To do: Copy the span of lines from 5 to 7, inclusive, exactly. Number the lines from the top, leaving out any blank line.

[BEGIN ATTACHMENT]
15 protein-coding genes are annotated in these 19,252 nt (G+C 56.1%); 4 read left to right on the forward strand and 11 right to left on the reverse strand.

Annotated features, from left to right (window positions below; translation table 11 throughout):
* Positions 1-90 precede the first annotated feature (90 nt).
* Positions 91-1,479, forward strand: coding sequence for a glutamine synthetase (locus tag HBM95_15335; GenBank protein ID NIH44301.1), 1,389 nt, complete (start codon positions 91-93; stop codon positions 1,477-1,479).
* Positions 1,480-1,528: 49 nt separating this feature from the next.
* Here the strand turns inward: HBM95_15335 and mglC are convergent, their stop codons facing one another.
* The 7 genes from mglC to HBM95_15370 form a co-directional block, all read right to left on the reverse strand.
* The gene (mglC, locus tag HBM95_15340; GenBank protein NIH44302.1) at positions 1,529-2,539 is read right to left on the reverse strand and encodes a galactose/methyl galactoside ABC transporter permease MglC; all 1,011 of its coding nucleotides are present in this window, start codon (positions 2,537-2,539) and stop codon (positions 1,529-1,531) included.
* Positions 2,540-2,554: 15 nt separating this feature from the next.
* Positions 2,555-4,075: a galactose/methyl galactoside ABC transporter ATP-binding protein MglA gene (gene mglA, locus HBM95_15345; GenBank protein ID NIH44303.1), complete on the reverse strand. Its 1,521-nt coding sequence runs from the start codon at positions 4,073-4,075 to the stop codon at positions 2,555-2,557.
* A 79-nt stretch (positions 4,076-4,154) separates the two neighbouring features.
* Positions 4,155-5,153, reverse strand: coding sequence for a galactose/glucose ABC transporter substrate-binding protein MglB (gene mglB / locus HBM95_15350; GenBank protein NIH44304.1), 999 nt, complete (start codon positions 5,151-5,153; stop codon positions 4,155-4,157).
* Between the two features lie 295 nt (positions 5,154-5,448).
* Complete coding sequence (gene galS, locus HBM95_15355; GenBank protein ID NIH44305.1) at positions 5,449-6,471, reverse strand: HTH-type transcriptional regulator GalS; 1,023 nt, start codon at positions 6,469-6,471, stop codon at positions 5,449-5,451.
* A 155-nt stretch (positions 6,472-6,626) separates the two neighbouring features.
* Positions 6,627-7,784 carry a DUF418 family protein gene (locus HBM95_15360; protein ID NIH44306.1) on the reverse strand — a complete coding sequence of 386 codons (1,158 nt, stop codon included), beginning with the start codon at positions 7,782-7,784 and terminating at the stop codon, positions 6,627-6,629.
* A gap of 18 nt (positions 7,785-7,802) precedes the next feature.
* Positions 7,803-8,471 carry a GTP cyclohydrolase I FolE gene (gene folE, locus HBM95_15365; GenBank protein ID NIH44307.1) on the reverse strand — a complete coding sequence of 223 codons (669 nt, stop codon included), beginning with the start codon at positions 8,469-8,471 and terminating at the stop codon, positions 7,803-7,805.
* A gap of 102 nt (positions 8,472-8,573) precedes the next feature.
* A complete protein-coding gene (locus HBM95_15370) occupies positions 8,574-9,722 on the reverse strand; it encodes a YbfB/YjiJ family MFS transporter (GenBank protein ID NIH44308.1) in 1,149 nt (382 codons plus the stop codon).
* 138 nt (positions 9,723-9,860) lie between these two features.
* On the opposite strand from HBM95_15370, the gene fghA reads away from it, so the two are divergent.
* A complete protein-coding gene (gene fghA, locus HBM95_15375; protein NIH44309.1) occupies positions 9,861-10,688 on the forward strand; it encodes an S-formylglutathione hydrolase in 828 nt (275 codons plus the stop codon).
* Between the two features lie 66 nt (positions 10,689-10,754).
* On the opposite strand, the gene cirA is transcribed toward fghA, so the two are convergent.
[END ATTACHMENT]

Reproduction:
* Positions 1,480-1,528: 49 nt separating this feature from the next.
* Here the strand turns inward: HBM95_15335 and mglC are convergent, their stop codons facing one another.
* The 7 genes from mglC to HBM95_15370 form a co-directional block, all read right to left on the reverse strand.